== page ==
The par value, or face value, of a share is the amount that is shown on the face of a share as its value.
The par value is an arbitrary amount that is determined when a company is incorporated. Its only real importance is that (in the UK at least) shares cannot be issued for a payment that is less than their par value.
It is possible to issue shares for a payment that is less than their par value, with shareholders then liable to pay the remainder later. This does not usual with listed companies' shares so it is of little importance to most investors.
The par value of a share multiplied by the number of shares is shown in a company's balance sheet as its share capital. When shares are issued at more than their par value the excess is added to the share premium reserve on the balance sheet.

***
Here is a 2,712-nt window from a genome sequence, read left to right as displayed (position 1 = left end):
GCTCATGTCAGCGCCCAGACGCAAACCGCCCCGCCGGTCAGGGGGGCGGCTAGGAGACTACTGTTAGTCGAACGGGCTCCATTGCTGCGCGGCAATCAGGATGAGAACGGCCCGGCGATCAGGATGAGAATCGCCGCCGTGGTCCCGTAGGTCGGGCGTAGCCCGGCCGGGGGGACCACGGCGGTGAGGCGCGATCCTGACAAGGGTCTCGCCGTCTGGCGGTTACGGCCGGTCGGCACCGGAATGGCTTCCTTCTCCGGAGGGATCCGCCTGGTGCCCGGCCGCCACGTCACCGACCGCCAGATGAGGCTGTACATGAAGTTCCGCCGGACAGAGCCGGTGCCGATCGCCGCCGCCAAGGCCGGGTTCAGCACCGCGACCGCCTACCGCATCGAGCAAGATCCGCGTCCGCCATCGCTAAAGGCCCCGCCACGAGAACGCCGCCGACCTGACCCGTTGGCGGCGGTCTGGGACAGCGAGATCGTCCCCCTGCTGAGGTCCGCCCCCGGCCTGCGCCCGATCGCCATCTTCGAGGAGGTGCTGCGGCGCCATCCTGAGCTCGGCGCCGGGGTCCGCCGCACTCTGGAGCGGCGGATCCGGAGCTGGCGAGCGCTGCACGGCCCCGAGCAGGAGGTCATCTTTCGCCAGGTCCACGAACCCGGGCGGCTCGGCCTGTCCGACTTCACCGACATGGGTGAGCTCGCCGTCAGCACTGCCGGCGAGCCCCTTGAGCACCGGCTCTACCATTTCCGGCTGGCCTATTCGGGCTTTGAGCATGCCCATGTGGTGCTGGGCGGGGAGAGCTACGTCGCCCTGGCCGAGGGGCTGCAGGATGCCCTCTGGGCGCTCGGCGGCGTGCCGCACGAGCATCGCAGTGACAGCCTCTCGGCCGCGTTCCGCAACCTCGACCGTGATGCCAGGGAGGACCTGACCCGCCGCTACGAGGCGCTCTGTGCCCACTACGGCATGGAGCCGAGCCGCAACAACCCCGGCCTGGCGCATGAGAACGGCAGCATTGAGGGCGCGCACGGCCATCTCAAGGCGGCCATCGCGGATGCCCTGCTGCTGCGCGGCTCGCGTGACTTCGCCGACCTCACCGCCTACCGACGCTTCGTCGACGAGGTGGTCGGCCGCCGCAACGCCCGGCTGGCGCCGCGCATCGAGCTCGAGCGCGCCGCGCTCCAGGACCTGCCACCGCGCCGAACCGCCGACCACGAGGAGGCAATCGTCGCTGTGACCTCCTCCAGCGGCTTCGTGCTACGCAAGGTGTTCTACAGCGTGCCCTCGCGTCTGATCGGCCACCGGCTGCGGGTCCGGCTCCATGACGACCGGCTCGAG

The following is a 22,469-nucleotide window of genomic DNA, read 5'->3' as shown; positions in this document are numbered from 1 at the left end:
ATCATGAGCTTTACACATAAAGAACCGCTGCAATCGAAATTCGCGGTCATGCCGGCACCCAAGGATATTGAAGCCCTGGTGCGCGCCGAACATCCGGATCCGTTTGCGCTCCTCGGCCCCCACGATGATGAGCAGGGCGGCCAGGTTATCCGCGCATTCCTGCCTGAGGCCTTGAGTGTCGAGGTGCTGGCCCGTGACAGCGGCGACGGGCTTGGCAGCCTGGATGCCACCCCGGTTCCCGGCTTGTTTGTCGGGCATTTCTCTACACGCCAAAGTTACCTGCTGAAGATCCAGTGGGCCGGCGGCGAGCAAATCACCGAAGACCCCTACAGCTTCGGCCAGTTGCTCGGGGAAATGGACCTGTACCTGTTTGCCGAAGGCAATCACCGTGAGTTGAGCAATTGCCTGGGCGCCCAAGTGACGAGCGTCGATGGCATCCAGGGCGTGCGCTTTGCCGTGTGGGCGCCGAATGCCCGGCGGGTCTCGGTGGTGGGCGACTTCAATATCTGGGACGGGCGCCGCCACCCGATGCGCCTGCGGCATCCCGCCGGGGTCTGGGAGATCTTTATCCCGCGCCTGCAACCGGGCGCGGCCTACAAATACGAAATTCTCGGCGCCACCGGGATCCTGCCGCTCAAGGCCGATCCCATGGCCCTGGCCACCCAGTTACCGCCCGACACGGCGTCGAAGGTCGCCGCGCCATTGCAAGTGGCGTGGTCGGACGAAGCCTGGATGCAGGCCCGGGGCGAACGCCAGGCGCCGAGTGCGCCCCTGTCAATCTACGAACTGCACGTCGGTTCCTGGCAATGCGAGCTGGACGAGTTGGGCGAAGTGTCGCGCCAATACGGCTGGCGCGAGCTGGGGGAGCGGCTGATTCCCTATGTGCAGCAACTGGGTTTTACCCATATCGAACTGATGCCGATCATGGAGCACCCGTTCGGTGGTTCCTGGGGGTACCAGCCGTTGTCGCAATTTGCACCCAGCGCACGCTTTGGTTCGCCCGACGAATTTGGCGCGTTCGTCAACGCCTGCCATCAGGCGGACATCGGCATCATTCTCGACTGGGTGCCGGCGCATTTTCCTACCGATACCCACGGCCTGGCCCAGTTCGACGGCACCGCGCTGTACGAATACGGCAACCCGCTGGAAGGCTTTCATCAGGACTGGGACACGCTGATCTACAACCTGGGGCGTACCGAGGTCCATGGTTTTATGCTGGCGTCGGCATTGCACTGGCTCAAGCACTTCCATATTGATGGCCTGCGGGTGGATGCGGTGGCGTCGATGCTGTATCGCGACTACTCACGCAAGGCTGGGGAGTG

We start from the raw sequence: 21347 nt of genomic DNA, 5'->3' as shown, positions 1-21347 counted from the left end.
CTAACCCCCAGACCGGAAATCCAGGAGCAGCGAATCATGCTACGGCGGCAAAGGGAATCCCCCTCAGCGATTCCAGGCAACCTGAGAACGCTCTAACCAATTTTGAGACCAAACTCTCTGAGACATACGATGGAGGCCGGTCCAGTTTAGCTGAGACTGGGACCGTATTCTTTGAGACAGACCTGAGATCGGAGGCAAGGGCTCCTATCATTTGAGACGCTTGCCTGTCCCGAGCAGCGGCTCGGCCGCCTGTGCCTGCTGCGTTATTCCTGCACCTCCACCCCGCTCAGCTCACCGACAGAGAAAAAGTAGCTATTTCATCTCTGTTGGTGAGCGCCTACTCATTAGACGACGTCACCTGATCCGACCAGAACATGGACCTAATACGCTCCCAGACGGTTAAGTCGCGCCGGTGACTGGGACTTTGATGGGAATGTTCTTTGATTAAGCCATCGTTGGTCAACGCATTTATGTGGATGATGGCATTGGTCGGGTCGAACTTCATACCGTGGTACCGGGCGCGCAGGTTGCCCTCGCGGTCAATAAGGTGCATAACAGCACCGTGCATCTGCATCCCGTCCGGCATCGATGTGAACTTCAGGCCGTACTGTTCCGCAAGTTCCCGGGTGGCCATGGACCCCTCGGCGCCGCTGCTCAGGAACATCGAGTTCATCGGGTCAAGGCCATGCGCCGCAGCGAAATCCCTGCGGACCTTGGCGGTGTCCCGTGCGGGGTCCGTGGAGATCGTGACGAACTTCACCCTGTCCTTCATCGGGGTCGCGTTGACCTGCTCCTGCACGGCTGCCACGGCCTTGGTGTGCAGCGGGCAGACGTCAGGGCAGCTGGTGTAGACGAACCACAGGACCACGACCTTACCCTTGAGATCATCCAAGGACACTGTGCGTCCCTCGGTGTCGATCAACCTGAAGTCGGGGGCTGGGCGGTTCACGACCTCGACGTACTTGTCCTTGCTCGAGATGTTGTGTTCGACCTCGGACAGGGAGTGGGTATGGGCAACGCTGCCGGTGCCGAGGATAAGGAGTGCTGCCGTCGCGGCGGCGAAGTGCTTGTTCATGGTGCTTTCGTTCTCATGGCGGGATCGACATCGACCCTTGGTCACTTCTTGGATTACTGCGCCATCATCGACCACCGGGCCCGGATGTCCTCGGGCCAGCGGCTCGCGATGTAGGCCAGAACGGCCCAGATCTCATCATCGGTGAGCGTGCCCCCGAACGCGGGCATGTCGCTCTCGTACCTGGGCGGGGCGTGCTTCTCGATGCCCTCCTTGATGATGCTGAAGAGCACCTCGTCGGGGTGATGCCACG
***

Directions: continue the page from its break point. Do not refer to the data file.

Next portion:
A company can change the par value of its shares or adjust the amount in the share premium reserve, but it is not able to do so as and when the directors and shareholders wish. These changes require permission from a court and are usually associated with large returns of capital, share splits or consolidations.
What a company can freely do, is to use the share premium reserve for a scrip issue.
The par value must not be confused with the net assets (NAV) per share. The latter gives investors some information about what a share is worth, the par value does not.